Some time ago I wrote a post on how to get a Cisco IP-Sec VPN working with client certificates on OS-X Lion. Now I upgraded to Mavericks and of course this broke my VPN connection again. Fortunately a friend already had the same problem on Mountain Lion and his fix also worked on Mavericks. To get my connections working on Mavericks I followed the instructions from my previous post: . After that I had to “allow all applications to access this item” on the certificate in Keychain.
Also see the last comment in https://discussions.apple.com/thread/4158642?start=15&tstart=0 saying to allow all access to the cert in Keychain.
I had already set the cert to be always “Trusted” but you have to expand the cert to get to the private key and always “Allow” access to it. It’s a different setting.
See the screenshot below.
Last week I tried to connect to a Windows 2012 server with the Microsoft Remote Desktop Client (2.1.1). This failed with an error: “You were disconnected from the Widows-based computer because of problems during the licensing protocol.”
I’ve searched online and some people suggest installing a beta version of the Microsoft RDP Client (version 2.1.2 or 2.12). This is not yet release by Microsoft but available from several sites. Before you try this, make sure the md5sum is consistent with known good versions.
I did try this version, but it did not make any difference. I tried switching to Cord, as this was working for some people. For me, again, it was not. This might be due to the version of Windows I was connecting to, which is Windows 2012 Server with the Licensing server enabled to allow multiple simultaneous logins.
It seems like Windows 2012 is configured by default to use NLA (Network Level Authentication). The only way I could connect from my Mac to this server is by disabling NLA in the group policy on the 2012 server:
Disable the Require user authentication for remote connections by using Network Level Authentication Group Policy setting.
This Group Policy setting is located in Computer Configuration\Administrative Templates\Windows Components\Remote Desktop Services\Remote Desktop Session Host\Security and can be configured by using either the Local Group Policy Editor or the Group Policy Management Console (GPMC). Note that the Group Policy setting will take precedence over the setting configured in Remote Desktop Session Host Configuration or on the Remote tab.
other reference: http://frankdenneman.nl/2013/02/13/using-remote-desktop-connection-on-a-mac-switch-to-cord/
Since the Cisco VPN client does not work under OSX Lion anymore there was no easy way to connect with certificate authentication. It took some time but I managed to get it working under Lion with the build in VPN Client. Find the steps below to get the certificates imported and working with the VPN Client.
- Create key: openssl genrsa -des3 -out vpn-cert2.key 1024
- Create CSR (make sure that the CN is a simple name, no spaces or special characters): openssl req -new -key vpn-cert2.key -out vpn-cert2.csr
- Request certificate with your CA
- Create a p12 file from the key and the certificate: openssl pkcs12 -export -inkey vpn-cert2.key -in certnew-3.cer -out vpn.p12
- Import the p12 file (containing the key and certificate) in the system keychain (not the login keychain, that doesn’t work): sudo security import vpn.p12 -k /Library/Keychains/System.keychain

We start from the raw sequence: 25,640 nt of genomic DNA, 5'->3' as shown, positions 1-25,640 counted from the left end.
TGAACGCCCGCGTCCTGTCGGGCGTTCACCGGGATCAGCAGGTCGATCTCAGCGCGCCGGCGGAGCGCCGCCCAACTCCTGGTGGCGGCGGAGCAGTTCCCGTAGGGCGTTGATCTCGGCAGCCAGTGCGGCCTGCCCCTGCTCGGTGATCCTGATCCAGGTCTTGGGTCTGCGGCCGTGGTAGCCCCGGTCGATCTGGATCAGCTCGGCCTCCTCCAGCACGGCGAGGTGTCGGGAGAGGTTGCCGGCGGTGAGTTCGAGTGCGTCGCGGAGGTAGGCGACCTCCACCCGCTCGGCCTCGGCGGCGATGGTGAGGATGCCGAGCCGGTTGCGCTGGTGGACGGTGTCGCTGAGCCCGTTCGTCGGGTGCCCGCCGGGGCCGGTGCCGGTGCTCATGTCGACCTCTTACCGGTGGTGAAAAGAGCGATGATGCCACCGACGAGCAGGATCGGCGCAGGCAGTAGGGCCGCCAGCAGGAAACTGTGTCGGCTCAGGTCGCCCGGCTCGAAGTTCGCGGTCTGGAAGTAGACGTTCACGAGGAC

- If needed you can import the CA in your keychain and trust the imported certificate: sudo security add-trusted-cert -k /Library/Keychains/System.keychain root.ca.pem
Note:Make sure that if you import your own CA, that you do it this way. Otherwise the VPN server certificate will not be verified correctly.
To use the certificate for VPN authentication do the following:
- Open System Preferences
- Go to Network
- Click + to add network interface, Select Interface: VPN, VPN Type: Cisco IPSec
- Click Create
- In the Server Address type the hostname of the firewall. This is really important. The firewall has a certificate configured on the FQDN. Make sure the server address is the name of the certificate in the firewall. This FQDN can be found in the trustpoint configuration (see below)
- Enter the username
- Click Authentication Settings
- Select Certificate and Click Select
- Select the correct certificate that you just imported
- Click OK
- Click Apply
When you are not able to select the certificate you created the problem is that the CN is not supported. Make sure the CN that you used to create the CSR does not contain spaces or special characters.
Firewall trustpoint config:
crypto ca trustpoint CA1
subject-name CN=fw.xxxx.com,OU=IT,O=XXX Limited,C=NL,St=NH,L=Amsterdam
I use a MacBook Pro for daily use and have a Mac Mini as my media center. While iTunes has a lot of great functions (I love Genius), it does not have a simple way to have to standalone iTunes libraries and sync songs between the two. Sure you can share the music while you’re on the same LAN, or over the Internet (eg. http://www.simplifymedia.com/index.html), it does not have a simple function to synchronize a library between two computers. The following article describes how to use rsync to keep two libraries exactly the same.
I found a second way to synchronize the songs that were missing on the iTunes library on my MacMini from the iTunes library on my MacBook. I used the following steps:
- Share the iTunes folder on the source (/Users/username/Music/iTunes)
- Mount the iTunes folder on the destination
- Open iTunes and select the ‘Add to Library’ option
- Select the mounted iTunes folder
iTunes now automatically selects the missing songs and add them locally to the library. This may take some time.